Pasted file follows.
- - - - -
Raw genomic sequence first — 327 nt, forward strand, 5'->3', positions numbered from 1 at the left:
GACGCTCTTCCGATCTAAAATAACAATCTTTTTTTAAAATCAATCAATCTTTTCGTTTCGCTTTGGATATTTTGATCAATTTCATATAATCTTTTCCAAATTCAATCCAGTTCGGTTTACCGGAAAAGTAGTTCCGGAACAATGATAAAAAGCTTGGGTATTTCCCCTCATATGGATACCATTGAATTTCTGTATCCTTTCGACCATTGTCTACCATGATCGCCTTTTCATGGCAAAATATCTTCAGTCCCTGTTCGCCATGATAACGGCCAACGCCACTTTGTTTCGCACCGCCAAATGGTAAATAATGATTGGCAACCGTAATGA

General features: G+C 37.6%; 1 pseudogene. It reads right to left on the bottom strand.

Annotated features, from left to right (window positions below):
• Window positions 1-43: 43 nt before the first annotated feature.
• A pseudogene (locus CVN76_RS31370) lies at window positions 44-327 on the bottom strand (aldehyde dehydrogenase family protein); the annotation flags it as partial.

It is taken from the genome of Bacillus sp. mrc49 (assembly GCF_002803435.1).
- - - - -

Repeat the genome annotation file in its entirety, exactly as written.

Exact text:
Raw genomic sequence first — 327 nt, forward strand, 5'->3', positions numbered from 1 at the left:
GACGCTCTTCCGATCTAAAATAACAATCTTTTTTTAAAATCAATCAATCTTTTCGTTTCGCTTTGGATATTTTGATCAATTTCATATAATCTTTTCCAAATTCAATCCAGTTCGGTTTACCGGAAAAGTAGTTCCGGAACAATGATAAAAAGCTTGGGTATTTCCCCTCATATGGATACCATTGAATTTCTGTATCCTTTCGACCATTGTCTACCATGATCGCCTTTTCATGGCAAAATATCTTCAGTCCCTGTTCGCCATGATAACGGCCAACGCCACTTTGTTTCGCACCGCCAAATGGTAAATAATGATTGGCAACCGTAATGA

General features: G+C 37.6%; 1 pseudogene. It reads right to left on the bottom strand.

Annotated features, from left to right (window positions below):
• Window positions 1-43: 43 nt before the first annotated feature.
• A pseudogene (locus CVN76_RS31370) lies at window positions 44-327 on the bottom strand (aldehyde dehydrogenase family protein); the annotation flags it as partial.

It is taken from the genome of Bacillus sp. mrc49 (assembly GCF_002803435.1).